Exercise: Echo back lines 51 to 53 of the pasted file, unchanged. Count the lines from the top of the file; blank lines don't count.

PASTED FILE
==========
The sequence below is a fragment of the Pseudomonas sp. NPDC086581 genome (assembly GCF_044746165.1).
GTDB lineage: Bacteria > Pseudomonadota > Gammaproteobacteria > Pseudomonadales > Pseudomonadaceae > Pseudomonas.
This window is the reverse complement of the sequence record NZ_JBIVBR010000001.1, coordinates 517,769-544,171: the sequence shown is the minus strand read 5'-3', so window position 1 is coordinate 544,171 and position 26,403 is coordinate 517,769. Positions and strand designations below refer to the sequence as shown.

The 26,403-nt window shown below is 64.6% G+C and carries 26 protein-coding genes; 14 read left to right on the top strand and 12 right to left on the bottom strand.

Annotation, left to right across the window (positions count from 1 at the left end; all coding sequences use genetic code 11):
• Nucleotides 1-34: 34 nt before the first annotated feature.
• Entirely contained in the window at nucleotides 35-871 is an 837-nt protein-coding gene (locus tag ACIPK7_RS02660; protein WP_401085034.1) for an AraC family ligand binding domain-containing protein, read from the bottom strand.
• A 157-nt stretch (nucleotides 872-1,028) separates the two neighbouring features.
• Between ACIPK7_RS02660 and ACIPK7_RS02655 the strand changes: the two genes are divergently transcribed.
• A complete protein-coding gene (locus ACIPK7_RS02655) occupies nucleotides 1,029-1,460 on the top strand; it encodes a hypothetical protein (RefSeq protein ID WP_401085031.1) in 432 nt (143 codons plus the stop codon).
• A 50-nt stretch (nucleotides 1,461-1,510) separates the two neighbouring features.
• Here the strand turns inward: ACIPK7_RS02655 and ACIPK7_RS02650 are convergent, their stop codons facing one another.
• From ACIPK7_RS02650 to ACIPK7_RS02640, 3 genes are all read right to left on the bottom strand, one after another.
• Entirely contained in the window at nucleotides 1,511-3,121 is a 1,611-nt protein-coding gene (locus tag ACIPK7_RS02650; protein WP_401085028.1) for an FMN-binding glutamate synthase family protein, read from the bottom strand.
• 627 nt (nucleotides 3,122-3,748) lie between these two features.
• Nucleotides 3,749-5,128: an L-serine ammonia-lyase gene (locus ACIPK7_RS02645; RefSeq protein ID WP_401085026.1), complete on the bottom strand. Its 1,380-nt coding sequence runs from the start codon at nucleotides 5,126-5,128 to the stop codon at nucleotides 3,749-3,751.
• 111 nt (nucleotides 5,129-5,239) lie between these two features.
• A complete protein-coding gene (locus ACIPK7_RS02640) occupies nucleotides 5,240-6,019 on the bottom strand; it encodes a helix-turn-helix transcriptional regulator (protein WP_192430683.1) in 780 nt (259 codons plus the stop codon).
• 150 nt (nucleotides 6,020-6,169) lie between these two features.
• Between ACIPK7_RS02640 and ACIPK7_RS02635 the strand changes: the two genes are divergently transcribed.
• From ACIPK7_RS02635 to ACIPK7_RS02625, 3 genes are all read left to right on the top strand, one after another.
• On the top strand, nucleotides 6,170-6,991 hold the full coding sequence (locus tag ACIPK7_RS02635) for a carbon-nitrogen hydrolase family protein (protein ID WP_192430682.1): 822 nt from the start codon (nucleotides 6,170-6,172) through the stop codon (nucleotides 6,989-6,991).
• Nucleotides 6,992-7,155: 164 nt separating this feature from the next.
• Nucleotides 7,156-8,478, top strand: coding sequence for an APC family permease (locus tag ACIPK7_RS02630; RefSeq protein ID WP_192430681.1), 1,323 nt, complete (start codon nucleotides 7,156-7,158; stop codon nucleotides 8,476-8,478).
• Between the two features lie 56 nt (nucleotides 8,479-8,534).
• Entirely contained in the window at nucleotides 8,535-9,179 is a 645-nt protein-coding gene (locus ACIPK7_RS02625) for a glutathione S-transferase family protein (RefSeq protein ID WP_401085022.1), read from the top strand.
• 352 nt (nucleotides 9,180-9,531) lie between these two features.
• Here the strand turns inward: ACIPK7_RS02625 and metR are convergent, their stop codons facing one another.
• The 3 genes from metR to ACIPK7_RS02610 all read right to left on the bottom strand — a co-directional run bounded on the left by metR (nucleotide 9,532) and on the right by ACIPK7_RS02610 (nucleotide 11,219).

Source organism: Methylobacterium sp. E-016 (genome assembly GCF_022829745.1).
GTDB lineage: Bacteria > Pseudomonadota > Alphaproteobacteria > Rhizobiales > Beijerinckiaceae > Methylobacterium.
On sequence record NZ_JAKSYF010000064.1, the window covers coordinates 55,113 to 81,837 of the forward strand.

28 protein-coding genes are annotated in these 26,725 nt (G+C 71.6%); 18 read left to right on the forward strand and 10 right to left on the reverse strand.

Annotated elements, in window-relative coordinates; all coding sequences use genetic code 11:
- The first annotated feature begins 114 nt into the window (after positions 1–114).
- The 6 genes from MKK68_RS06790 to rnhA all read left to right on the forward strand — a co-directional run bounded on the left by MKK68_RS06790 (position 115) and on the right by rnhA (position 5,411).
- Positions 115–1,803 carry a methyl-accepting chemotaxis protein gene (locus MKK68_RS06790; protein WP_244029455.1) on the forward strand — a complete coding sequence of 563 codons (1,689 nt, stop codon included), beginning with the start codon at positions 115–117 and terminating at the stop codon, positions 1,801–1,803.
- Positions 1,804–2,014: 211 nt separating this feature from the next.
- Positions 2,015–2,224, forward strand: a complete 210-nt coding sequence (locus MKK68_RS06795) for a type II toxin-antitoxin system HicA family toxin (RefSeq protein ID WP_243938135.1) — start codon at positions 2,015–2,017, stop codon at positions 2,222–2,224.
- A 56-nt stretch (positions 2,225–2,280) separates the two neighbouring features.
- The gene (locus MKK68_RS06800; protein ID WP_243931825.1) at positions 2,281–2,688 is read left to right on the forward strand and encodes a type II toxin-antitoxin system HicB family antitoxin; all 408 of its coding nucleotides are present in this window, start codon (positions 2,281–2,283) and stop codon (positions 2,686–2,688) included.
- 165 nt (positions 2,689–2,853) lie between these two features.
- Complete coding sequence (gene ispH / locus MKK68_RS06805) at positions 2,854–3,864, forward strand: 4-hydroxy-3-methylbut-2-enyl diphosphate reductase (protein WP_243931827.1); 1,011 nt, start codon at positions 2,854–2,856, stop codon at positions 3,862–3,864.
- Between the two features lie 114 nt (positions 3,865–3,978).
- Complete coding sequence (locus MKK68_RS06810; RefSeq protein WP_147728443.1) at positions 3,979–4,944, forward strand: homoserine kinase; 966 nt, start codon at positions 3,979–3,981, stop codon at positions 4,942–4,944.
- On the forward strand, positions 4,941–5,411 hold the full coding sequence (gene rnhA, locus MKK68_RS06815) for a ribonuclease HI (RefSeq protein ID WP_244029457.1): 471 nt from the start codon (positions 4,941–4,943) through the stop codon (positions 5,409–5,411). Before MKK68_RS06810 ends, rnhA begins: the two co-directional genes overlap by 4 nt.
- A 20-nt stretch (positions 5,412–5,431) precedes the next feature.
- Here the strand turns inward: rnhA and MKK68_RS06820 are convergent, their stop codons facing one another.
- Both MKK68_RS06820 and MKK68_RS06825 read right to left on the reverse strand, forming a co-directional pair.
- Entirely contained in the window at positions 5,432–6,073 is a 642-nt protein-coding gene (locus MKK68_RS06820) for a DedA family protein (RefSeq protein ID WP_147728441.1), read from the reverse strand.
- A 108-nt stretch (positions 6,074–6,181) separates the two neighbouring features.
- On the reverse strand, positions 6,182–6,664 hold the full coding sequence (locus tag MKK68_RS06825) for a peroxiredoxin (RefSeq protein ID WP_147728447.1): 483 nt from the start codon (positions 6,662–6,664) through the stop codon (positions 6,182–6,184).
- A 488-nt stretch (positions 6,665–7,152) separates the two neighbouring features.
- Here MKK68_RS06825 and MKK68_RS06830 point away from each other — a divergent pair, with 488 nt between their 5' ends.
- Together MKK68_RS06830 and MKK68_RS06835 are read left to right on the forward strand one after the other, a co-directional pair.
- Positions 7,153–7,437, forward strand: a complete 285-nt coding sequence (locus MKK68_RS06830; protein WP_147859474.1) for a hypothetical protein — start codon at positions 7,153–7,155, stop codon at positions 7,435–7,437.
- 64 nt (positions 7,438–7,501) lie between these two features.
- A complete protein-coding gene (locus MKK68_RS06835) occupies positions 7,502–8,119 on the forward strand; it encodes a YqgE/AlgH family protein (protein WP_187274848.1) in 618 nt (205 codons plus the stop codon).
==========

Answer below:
- A 108-nt stretch (positions 6,074–6,181) separates the two neighbouring features.
- On the reverse strand, positions 6,182–6,664 hold the full coding sequence (locus tag MKK68_RS06825) for a peroxiredoxin (RefSeq protein ID WP_147728447.1): 483 nt from the start codon (positions 6,662–6,664) through the stop codon (positions 6,182–6,184).
- A 488-nt stretch (positions 6,665–7,152) separates the two neighbouring features.